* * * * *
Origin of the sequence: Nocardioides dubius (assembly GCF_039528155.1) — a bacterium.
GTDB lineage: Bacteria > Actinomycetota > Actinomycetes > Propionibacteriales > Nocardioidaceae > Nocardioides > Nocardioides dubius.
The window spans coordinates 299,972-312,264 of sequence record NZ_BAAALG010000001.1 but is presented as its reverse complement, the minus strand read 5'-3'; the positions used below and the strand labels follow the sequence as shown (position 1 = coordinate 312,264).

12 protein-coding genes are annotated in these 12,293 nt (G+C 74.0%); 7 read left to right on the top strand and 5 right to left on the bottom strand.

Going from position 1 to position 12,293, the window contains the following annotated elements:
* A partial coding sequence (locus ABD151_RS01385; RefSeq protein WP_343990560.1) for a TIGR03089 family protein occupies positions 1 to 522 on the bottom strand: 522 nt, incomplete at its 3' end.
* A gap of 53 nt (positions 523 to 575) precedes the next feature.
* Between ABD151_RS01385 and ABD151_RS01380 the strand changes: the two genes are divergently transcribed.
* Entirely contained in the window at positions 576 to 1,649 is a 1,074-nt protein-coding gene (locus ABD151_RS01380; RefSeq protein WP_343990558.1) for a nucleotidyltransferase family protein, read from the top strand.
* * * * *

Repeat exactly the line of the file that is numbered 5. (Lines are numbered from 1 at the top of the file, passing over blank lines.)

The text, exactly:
Going from position 1 to position 12,293, the window contains the following annotated elements: